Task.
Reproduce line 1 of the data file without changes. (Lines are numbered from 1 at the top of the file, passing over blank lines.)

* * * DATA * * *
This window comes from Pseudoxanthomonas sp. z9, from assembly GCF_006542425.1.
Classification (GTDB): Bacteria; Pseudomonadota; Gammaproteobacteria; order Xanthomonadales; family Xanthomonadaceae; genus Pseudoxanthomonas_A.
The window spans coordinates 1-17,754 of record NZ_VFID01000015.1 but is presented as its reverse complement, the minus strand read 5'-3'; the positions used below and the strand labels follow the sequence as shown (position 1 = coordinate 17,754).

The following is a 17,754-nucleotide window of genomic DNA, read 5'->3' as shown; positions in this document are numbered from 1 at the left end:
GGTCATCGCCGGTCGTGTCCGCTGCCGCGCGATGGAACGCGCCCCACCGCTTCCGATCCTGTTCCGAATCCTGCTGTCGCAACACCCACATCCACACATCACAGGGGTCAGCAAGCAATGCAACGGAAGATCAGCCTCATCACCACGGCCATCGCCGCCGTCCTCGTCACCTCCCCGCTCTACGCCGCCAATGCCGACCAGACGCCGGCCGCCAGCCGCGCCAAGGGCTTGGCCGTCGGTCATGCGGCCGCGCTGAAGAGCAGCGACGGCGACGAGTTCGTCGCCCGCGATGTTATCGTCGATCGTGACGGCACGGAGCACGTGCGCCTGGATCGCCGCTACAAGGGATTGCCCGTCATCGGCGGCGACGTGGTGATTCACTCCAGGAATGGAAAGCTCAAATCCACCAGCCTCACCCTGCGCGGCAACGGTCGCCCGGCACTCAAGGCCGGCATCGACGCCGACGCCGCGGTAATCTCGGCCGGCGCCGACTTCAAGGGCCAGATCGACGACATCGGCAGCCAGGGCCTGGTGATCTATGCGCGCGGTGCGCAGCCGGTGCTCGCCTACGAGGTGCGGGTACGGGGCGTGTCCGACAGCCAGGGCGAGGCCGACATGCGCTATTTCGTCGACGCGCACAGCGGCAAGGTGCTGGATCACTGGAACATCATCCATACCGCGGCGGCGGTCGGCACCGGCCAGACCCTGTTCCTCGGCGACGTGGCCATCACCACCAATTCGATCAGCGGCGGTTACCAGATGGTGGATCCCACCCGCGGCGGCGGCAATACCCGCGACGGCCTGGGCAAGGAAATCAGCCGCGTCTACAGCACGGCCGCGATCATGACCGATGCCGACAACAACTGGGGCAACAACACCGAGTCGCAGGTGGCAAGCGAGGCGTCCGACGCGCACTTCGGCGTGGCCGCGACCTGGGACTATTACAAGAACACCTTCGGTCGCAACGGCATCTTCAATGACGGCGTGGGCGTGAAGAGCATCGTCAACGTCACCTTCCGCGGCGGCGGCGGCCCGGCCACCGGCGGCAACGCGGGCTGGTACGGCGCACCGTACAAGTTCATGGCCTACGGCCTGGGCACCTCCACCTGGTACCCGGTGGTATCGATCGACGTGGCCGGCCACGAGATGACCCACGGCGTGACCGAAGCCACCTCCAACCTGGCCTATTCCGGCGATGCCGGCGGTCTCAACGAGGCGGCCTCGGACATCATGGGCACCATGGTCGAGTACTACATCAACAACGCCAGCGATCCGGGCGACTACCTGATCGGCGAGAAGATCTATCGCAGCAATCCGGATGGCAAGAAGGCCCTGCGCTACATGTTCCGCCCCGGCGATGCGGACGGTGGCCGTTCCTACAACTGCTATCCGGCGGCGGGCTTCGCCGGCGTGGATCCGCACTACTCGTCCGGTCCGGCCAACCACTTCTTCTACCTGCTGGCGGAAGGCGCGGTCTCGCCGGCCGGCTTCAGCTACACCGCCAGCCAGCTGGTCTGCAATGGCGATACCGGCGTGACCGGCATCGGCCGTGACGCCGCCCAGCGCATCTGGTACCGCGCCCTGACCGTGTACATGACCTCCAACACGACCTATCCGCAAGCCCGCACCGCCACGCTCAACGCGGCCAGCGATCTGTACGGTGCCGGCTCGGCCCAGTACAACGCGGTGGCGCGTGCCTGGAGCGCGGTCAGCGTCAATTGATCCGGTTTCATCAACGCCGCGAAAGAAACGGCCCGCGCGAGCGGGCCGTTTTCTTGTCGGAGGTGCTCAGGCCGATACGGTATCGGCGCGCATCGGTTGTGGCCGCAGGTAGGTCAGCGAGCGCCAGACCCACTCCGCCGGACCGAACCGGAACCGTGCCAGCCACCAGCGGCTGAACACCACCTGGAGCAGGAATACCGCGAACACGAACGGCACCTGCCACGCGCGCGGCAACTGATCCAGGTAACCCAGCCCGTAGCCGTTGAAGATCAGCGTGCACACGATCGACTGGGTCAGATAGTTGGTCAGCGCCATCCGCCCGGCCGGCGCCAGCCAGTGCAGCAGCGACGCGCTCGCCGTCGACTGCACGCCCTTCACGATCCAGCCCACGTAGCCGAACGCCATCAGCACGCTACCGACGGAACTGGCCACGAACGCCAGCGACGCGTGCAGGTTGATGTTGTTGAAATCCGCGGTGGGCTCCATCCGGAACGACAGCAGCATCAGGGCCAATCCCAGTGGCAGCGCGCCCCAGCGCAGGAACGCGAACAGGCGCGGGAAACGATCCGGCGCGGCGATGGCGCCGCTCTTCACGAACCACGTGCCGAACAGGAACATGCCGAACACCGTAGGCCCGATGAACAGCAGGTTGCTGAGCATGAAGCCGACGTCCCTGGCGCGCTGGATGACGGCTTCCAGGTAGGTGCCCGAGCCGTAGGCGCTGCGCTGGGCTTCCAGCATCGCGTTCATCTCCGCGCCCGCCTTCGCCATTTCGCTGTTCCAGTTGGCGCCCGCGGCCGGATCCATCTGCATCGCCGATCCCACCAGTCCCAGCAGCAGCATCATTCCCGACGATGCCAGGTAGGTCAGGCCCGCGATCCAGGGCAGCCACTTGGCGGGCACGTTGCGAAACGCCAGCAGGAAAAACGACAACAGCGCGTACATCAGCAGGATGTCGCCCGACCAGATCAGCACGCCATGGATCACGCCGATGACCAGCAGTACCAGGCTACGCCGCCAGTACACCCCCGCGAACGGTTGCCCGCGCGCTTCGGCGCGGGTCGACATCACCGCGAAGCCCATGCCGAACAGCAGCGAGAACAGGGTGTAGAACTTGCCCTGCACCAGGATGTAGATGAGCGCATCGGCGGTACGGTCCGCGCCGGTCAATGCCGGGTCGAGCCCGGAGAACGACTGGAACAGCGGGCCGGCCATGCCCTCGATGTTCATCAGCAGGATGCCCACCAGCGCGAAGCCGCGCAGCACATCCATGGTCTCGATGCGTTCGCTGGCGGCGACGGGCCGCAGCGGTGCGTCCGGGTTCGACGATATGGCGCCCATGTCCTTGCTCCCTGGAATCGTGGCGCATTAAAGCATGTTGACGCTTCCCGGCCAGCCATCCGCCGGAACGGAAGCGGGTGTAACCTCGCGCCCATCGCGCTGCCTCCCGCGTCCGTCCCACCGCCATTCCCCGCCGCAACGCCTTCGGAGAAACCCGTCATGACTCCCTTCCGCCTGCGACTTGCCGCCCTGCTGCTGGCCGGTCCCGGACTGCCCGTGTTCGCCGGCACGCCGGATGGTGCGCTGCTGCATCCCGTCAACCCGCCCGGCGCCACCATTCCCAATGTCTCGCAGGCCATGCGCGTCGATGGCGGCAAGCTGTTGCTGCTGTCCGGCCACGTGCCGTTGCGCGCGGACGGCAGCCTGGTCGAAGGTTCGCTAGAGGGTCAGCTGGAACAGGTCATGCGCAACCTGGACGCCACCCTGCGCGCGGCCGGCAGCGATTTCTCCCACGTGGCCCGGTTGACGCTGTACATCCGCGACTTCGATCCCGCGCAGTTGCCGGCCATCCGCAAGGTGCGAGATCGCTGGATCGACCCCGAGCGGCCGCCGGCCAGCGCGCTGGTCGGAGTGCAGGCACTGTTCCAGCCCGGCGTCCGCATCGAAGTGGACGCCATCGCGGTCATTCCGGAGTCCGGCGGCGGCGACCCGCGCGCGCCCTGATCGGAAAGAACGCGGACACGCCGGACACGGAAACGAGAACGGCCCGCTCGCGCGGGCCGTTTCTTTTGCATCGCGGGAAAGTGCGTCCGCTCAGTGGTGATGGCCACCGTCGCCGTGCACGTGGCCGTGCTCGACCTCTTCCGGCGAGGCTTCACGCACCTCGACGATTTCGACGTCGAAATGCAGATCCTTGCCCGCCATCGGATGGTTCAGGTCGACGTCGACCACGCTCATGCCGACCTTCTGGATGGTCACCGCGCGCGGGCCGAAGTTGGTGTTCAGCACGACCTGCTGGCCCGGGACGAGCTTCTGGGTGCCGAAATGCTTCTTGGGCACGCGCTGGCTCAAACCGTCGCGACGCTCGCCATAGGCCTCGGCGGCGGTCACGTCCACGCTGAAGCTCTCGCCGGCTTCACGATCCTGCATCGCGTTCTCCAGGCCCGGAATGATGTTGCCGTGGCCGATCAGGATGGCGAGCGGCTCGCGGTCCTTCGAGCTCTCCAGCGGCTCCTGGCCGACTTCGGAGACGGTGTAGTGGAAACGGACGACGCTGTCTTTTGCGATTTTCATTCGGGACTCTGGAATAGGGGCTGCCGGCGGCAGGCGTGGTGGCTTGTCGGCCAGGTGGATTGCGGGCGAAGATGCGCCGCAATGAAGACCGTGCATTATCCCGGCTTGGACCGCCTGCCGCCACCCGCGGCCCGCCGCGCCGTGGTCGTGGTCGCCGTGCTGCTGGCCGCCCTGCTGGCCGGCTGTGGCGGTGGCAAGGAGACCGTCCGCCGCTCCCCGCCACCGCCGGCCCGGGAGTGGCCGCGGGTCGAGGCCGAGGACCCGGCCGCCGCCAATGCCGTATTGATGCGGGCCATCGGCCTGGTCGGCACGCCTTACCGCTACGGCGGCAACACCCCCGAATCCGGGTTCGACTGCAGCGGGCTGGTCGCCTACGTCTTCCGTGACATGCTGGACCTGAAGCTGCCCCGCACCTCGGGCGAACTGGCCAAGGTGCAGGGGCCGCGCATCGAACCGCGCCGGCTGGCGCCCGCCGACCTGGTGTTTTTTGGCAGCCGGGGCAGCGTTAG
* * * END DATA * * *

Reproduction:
This window comes from Pseudoxanthomonas sp. z9, from assembly GCF_006542425.1.